Alexa pool control on a shoestring budget

chiefwej

LifeTime Supporter
TFP Guide
Jun 12, 2011
3,395
Tucson
Just so everyone understands, the system I’m using requires no additional equipment, no special smart hubs. You just change some light switches then link them with Alexa. It’s really that simple. It’s really cheap and easy.
 

Poolzzz

Well-known member
Aug 14, 2017
373
Vancouver, BC
Ya, I do something similar using WeMo hubless outlets and switches. Works with Alexa and Google also.

I chose the WeMo because they work with IFTTT for more advanced programming/control and also integrate with CAO Gadgets wireless sensor tags which I use for temperature monitoring and solar panel automation.

For simple remote control they are pretty easy but the programming part gets a little geeky if you want to do something sophisticated.

Overall they work pretty well although I wouldn't used them for mission critical work without independent failsafes.
 

chiefwej

LifeTime Supporter
TFP Guide
Jun 12, 2011
3,395
Tucson
I looked up the WeMo devices. I’m glad I didn’t need any of those features. They seem to cost about three times a much as the ones I used. My goal was just voice (Alexa) and remote (iPhone) control, and as inexpensive as I could make it. I have no need for programming or any advanced features.
I believe in keeping it as simple as possible. It’s the same reason I don’t have an automation system. (see post #6)
 

JoyfulNoise

TFP Expert
Platinum Supporter
May 23, 2015
15,890
Tucson, AZ
Switching resistive 120V loads is no big deal and I’m sure your switches can handle that. However, switching large inductive loads can be problematic on mechanical switches and relays due to the large amounts of stored energy in the magnetic field around the motor windings. This will manifest as arcing at the switch when the load is disconnected.

I’m curious - do any of your 240V switches have any kind of fly-back circuitry in them to safely dissipate the inductive energy in the pump windings?
 

chiefwej

LifeTime Supporter
TFP Guide
Jun 12, 2011
3,395
Tucson
Matt,
Here is a link to the 220v DPST switch I’m using. I don’t know much about the specs, but so far it’s been working fine. I’m using it to switch a 2hp, single speedHayward Super Pump, that powers my spa. The thing seemed cheap at $59 when I bought it. Now it’s down to $43!! Should I be concerned that it’s too cheap?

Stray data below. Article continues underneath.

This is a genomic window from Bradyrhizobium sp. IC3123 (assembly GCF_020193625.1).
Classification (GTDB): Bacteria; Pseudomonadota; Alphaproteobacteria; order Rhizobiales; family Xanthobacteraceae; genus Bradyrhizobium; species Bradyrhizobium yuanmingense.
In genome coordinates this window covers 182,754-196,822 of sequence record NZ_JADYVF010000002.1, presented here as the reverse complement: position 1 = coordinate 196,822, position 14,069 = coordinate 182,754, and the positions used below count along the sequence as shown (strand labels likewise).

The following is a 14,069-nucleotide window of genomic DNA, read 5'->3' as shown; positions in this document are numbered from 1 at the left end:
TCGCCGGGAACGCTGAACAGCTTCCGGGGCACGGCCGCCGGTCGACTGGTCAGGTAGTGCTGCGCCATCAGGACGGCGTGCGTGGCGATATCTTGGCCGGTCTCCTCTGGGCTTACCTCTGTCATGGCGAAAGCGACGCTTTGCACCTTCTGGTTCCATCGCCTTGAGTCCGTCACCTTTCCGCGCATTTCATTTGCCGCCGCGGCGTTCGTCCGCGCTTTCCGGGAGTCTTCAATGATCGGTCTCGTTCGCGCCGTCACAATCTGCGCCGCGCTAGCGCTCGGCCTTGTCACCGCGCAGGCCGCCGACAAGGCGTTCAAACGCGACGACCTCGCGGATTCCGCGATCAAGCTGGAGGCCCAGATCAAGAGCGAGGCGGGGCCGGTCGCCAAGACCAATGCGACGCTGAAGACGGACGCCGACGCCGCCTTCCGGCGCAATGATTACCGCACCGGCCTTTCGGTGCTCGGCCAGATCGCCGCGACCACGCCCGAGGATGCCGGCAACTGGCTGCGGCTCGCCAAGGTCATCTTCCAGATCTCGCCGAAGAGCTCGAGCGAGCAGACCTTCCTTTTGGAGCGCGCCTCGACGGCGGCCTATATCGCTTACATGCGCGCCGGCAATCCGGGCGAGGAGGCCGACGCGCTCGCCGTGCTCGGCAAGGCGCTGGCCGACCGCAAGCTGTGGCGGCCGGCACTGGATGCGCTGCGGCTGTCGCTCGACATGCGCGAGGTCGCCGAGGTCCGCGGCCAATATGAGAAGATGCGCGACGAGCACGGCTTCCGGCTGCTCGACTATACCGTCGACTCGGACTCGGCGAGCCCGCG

WiOn 50054 Outdoor Wi-Fi Smart Box, Wireless Time Switch - - Amazon.com
 

JoyfulNoise

TFP Expert
Platinum Supporter
May 23, 2015
15,890
Tucson, AZ
Matt,
Here is a link to the 220v DPST switch I’m using. I don’t know much about the specs, but so far it’s been working fine. I’m using it to switch a 2hp, single speedHayward Super Pump, that powers my spa. The thing seemed cheap at $59 when I bought it. Now it’s down to $43!! Should I be concerned that it’s too cheap?

WiOn 50054 Outdoor Wi-Fi Smart Box, Wireless Time Switch - - Amazon.com
There are two specs to look at - FLA (Full Load Amperage) and LRA (Locked Rotor Amperage). The FLA is the current a motor draws when it is under full rotational load, sort of like an operating amperage. The LRA is a worst-case-scenario amperage and it’s actually measured by locking the motor shaft so it can’t rotate and measuring the current draw of the wiring in the motor. The specs on that switch only list 120V with a 1HP motor (16amp FLA & 60amp LRA). You’d have to check the specs on your pool pump to see if they match and pull out the paperwork on the WiON unit to see if there are specs for running a 220V motor. A 220V motor draws roughly half the current (FLA) of a 120V motor BUT the LRA may not be half. I suspect the internal SSR (solid state relay) that controls the switching is designed with a fly-back circuitry (diode and dissipating resistance) to avoid any arcing.

Time will tell I suppose ....
 

madtv126

Gold Supporter
Jul 30, 2018
90
Fort Mill, SC
My biggest concern and possible cause of issues is local control. A lot of these switches require a cloud system and have no local control so if you lose internet connection it won't trigger the switch to turn off. The hubless method typically uses this cloud based control.

I like the idea and its implementation is pretty amazing.

I tried x-10 years ago but not for a pool. I now use a wink hub and caseta switches and a few zwave compatible remote switches but nothing related the pool yet.
 

chiefwej

LifeTime Supporter
TFP Guide
Jun 12, 2011
3,395
Tucson